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5 ways to keep calm under pressure when presenting : Guest post from Julia Damassa

Today my friend Julia Damassa shares her top five tips for calming nerves under the pressure of having to deliver the perfect pitch or presentation. All these tips were tried and tested when Julia met the Dragons, Julie Meyer and Shaf Rasul in the Den, and Sky’s Angel, John Caudwell.

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Try these 5 simple steps and see how they make a big difference on the day!

1. Eat a light and nutritious breakfast or meal before the presentation.

Plan and buy in advance. A small glass of fresh orange juice and croissant with banana is perfect. Avoid dairy and limit caffeine. No alcohol for at least 24 hours before. You celebrate afterwards!

2. Loosen up your body and your voice.

Humming along in the car to your favourite song is the best way to warm up the vocal chords. Gently shaking out your hands and feet, and doing some gentle stretches is all you need to do to appear natural, confident and relaxed. A ” wooden” presentation is usually the result of a stiff body and strained voice.

A glass of water is important. Take a small sip of water as you need it, don’t gulp or down in one. If you need to clear your throat, swallow rather than cough (if you’ve avoided dairy then this shouldn’t be a problem).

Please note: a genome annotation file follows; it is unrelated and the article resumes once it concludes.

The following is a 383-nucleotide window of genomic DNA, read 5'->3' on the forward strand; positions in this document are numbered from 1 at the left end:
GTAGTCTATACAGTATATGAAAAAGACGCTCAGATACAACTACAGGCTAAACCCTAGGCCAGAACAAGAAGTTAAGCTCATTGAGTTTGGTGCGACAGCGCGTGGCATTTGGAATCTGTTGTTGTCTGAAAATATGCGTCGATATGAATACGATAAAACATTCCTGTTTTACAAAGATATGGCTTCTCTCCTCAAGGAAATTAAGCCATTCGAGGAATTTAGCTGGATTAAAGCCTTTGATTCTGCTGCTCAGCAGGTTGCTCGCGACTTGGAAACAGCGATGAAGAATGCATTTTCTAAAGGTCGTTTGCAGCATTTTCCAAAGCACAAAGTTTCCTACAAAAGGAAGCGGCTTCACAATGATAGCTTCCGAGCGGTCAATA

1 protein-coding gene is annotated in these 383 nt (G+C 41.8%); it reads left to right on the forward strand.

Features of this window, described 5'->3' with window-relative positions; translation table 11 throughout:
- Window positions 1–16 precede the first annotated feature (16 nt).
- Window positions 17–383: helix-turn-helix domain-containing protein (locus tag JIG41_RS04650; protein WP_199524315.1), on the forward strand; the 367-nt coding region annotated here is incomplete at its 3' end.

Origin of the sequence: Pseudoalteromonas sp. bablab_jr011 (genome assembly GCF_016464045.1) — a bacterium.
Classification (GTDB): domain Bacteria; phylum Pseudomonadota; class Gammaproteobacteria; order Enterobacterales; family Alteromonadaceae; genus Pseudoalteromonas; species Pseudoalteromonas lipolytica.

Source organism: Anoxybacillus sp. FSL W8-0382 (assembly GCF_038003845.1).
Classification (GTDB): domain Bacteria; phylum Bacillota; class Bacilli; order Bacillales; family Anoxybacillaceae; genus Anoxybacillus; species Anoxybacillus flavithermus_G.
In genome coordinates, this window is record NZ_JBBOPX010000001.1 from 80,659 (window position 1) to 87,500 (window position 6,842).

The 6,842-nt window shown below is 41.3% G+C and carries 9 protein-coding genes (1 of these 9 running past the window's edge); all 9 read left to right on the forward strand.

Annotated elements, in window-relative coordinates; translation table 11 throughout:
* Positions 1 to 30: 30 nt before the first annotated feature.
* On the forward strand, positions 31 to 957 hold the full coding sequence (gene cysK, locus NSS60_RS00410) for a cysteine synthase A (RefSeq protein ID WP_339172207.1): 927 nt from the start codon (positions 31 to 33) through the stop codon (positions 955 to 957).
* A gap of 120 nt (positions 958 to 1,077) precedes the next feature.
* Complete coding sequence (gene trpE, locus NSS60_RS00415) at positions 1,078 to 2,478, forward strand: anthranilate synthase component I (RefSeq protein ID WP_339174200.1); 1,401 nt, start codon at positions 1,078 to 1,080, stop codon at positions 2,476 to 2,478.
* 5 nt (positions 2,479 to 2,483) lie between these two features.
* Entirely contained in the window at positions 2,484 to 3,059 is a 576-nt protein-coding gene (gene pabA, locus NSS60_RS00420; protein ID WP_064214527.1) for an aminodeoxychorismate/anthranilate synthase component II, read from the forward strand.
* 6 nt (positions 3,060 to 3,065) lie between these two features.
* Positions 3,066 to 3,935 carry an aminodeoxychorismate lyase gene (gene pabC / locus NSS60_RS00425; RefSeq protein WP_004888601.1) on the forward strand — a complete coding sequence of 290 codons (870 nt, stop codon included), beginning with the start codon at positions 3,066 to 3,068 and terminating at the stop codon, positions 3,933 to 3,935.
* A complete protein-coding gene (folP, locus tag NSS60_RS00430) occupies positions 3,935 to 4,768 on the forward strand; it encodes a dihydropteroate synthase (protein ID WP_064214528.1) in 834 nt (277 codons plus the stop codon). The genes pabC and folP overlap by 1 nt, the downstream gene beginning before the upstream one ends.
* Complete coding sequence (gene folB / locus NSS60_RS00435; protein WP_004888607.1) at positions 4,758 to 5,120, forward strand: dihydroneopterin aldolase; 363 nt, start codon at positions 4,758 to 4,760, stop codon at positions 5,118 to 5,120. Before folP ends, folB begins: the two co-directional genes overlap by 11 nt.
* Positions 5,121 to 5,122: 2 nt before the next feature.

3. Remember the 3P’s Planning, Preparation and Practice

You’re in control if you’re confident in the performance, so put in the work behind the scenes. Here’s a simple mantra, success is 85% preparation, 15% performance, so for example if your presentation is 30 mins, then a rough estimate is spending just under three hours on the 3P’s.

4. Looking good, feeling good, delivers the goods.

Coming across positively as a professional is all about feeling confident personally. Of course “being yourself” is about the clothes and the image, but I also find that having a small personal object in your pocket or wearing a piece of jewellery that has a special meaning, can help too.

5. Smile and meet eyes!

Non verbal communication skills that work globally and across all cultures are the smile and making eye contact. Of course as with all five tips, don’t overdo it, but a smile works wonders for the listeners and will help your voice. Keep your eye contact steady and level, and this will help your posture too.

To watch Julia in action on The Dragons’ Den go to http://www.bbc.co.uk/programmes/p0074rmw

For more information visit Julia at http://www.juliadamassa.com

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